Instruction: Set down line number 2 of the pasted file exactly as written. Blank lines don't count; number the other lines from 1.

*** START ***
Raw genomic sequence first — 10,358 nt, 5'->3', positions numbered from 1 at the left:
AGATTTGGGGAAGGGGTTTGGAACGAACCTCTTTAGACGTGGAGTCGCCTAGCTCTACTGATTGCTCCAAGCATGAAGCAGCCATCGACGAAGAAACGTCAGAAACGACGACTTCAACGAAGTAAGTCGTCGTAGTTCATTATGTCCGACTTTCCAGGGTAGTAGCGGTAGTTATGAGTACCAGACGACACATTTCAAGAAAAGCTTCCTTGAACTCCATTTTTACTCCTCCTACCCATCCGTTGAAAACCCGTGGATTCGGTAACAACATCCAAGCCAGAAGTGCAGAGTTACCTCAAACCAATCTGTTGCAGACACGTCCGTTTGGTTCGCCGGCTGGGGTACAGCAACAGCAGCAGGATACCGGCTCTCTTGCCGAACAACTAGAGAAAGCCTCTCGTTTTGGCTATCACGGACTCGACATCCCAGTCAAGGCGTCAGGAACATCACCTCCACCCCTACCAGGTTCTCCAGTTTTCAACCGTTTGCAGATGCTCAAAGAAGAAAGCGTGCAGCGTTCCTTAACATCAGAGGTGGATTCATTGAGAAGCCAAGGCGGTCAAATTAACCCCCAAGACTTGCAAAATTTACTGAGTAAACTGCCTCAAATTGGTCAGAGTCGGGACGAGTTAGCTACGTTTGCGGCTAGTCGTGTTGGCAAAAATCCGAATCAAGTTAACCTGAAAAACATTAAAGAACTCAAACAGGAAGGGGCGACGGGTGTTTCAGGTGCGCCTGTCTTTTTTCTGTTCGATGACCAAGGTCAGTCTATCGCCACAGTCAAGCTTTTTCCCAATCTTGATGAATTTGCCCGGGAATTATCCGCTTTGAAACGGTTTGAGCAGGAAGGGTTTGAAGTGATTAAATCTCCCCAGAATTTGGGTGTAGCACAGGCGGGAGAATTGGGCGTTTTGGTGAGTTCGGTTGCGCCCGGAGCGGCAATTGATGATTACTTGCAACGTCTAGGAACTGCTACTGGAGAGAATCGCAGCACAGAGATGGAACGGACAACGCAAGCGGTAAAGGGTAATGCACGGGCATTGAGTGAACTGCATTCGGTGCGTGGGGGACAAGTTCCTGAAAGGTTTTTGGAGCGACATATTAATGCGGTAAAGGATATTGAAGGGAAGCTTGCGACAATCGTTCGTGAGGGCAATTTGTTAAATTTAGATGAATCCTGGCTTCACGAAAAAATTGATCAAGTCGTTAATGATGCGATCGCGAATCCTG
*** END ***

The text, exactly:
AGATTTGGGGAAGGGGTTTGGAACGAACCTCTTTAGACGTGGAGTCGCCTAGCTCTACTGATTGCTCCAAGCATGAAGCAGCCATCGACGAAGAAACGTCAGAAACGACGACTTCAACGAAGTAAGTCGTCGTAGTTCATTATGTCCGACTTTCCAGGGTAGTAGCGGTAGTTATGAGTACCAGACGACACATTTCAAGAAAAGCTTCCTTGAACTCCATTTTTACTCCTCCTACCCATCCGTTGAAAACCCGTGGATTCGGTAACAACATCCAAGCCAGAAGTGCAGAGTTACCTCAAACCAATCTGTTGCAGACACGTCCGTTTGGTTCGCCGGCTGGGGTACAGCAACAGCAGCAGGATACCGGCTCTCTTGCCGAACAACTAGAGAAAGCCTCTCGTTTTGGCTATCACGGACTCGACATCCCAGTCAAGGCGTCAGGAACATCACCTCCACCCCTACCAGGTTCTCCAGTTTTCAACCGTTTGCAGATGCTCAAAGAAGAAAGCGTGCAGCGTTCCTTAACATCAGAGGTGGATTCATTGAGAAGCCAAGGCGGTCAAATTAACCCCCAAGACTTGCAAAATTTACTGAGTAAACTGCCTCAAATTGGTCAGAGTCGGGACGAGTTAGCTACGTTTGCGGCTAGTCGTGTTGGCAAAAATCCGAATCAAGTTAACCTGAAAAACATTAAAGAACTCAAACAGGAAGGGGCGACGGGTGTTTCAGGTGCGCCTGTCTTTTTTCTGTTCGATGACCAAGGTCAGTCTATCGCCACAGTCAAGCTTTTTCCCAATCTTGATGAATTTGCCCGGGAATTATCCGCTTTGAAACGGTTTGAGCAGGAAGGGTTTGAAGTGATTAAATCTCCCCAGAATTTGGGTGTAGCACAGGCGGGAGAATTGGGCGTTTTGGTGAGTTCGGTTGCGCCCGGAGCGGCAATTGATGATTACTTGCAACGTCTAGGAACTGCTACTGGAGAGAATCGCAGCACAGAGATGGAACGGACAACGCAAGCGGTAAAGGGTAATGCACGGGCATTGAGTGAACTGCATTCGGTGCGTGGGGGACAAGTTCCTGAAAGGTTTTTGGAGCGACATATTAATGCGGTAAAGGATATTGAAGGGAAGCTTGCGACAATCGTTCGTGAGGGCAATTTGTTAAATTTAGATGAATCCTGGCTTCACGAAAAAATTGATCAAGTCGTTAATGATGCGATCGCGAATCCTG